The dive instructor was already calling for an ambulance so, conversing through the National Maritime Operations Centre (NMOC), the team liaised with the duty doctor at the decompression chamber in Poole, exchanging details of the pains and symptoms for medical advice.
Based on the depth of the dive, it was felt that a painful squeeze related to difficulties with equalising was probably to blame rather than anything related to decompression. When the ambulance arrived, the team handed over to paramedics who, after a thorough check over took the boy, who had by now calmed down considerably, to Poole hospital as a precaution.
Before the ambulance left, the team checked the welfare of both the boy's father and the diving instructor and once satisfied, stood down and returned to the cafe for a well deserved cup of tea.
#always on call
Saturday, 23 July 2016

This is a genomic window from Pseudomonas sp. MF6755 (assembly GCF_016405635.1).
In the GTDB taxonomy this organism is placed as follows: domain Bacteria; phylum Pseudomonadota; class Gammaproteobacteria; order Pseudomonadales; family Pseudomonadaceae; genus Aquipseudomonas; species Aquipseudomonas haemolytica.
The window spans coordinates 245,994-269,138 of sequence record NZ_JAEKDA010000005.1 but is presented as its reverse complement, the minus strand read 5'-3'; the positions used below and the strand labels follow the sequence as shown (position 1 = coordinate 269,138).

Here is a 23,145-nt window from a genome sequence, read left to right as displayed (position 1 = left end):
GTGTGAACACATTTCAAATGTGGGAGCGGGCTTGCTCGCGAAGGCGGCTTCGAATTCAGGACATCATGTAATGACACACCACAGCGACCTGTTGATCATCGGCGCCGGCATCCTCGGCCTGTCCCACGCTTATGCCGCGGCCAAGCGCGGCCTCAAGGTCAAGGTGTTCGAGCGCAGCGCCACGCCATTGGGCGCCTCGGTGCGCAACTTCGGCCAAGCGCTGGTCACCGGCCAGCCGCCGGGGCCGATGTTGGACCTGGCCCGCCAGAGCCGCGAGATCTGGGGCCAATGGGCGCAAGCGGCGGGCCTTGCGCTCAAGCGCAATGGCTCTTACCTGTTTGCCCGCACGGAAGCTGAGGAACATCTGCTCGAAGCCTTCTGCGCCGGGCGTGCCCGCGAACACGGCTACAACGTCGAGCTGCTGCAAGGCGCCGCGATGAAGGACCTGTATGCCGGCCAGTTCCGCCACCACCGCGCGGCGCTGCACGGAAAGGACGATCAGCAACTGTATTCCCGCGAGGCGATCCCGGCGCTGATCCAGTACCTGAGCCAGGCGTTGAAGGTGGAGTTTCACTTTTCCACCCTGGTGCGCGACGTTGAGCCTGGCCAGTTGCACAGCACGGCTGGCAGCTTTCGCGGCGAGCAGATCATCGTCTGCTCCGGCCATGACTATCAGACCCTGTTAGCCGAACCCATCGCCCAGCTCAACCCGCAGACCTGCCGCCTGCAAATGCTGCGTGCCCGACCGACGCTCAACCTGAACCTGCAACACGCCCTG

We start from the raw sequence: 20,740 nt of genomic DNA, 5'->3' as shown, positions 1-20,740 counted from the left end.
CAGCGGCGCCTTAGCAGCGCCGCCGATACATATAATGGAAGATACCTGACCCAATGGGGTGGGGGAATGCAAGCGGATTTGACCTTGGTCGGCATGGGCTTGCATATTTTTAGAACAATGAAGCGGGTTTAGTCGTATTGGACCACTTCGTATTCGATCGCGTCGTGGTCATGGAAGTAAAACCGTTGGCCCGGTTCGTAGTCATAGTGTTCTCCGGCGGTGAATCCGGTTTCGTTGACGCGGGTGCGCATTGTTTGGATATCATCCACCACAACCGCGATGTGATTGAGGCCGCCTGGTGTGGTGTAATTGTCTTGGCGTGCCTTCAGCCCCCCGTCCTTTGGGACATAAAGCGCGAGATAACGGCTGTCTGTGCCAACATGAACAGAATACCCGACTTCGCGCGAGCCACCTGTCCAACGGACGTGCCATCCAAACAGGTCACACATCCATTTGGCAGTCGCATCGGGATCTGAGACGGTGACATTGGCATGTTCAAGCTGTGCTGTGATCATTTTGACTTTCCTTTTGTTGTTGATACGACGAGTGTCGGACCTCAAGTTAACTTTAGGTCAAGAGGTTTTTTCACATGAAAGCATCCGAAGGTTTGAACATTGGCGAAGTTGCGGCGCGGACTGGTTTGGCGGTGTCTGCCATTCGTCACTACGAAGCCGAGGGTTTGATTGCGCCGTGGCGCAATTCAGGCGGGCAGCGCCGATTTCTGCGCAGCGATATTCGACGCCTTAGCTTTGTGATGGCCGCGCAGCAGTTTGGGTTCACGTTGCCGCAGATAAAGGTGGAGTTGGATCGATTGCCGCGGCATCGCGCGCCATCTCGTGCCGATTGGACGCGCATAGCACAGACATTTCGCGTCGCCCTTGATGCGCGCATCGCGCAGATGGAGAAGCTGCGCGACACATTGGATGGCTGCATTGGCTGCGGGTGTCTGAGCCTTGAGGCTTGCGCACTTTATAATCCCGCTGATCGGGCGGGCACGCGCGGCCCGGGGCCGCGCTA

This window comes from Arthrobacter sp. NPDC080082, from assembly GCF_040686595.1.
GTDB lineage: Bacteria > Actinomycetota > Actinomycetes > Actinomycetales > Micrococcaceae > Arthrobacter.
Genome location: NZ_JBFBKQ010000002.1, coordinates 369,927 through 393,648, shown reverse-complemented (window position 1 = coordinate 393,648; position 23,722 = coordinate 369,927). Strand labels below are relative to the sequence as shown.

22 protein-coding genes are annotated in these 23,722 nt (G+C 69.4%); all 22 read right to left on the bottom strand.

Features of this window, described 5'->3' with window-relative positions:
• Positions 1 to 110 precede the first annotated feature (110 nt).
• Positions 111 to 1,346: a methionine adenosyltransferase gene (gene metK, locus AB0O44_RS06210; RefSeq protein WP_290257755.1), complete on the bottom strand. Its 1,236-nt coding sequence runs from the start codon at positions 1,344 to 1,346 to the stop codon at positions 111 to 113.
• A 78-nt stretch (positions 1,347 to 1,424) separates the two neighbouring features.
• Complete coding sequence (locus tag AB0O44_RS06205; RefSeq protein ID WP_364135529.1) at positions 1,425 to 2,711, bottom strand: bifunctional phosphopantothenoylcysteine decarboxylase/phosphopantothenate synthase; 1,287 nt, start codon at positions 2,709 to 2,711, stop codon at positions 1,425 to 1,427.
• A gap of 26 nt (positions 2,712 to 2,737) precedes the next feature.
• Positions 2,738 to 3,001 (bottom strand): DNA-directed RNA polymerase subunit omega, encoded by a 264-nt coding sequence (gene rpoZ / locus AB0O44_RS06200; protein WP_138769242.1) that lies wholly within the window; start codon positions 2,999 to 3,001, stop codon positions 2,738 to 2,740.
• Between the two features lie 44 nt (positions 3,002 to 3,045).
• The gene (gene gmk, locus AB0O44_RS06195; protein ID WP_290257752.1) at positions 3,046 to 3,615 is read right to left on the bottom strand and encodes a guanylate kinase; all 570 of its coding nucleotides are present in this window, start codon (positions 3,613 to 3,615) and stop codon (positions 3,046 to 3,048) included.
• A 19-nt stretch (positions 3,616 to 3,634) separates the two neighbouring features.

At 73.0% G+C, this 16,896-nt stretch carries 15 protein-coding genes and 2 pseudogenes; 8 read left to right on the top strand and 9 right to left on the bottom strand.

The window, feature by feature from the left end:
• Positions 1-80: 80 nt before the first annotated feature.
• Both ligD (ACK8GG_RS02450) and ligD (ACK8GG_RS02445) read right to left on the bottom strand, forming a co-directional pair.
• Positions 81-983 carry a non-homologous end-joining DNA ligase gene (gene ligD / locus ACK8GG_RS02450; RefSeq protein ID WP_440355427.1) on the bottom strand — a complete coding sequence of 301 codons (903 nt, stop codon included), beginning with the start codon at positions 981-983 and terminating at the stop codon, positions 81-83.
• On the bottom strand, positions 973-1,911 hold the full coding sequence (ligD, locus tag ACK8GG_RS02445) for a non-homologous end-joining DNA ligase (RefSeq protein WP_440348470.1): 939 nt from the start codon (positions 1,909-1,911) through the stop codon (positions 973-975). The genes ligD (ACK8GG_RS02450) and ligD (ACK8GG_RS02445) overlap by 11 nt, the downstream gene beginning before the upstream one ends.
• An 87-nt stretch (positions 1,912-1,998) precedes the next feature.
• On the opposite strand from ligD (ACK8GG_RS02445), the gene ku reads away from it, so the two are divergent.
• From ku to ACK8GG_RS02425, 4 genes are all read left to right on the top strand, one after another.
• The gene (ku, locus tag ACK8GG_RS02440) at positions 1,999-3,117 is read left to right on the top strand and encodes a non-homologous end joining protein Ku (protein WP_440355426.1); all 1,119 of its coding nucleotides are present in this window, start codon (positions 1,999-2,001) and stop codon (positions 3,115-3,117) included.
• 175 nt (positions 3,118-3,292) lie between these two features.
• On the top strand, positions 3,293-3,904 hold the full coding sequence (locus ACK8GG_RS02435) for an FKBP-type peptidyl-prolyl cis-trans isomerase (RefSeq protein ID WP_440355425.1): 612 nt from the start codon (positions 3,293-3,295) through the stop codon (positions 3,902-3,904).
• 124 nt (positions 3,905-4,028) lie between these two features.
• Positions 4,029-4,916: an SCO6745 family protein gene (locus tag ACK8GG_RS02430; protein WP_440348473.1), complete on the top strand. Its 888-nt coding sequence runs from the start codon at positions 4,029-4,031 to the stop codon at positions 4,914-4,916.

The assignment was so secret that the team, consisting of Ian, Nick, Brian, Terry and agent Eric (who drove the truck) had to sign non disclosure agreements prior to the tasking, which was carried out under the cover of darkness.
Seriously, they did, so we cannot say any more, except that it was a bit of fun and that we made it clear before the special assignment that we'd have to run if the pagers went off. Fortunately they didn't! #always on call. # drinking tea
Friday, 22 July 2016
With the warm weather , things are drying out , cracks appear and the cliffs break away.
Along the Dorset Coast there have been several reports of cliff falls , be aware and keep away from the edge.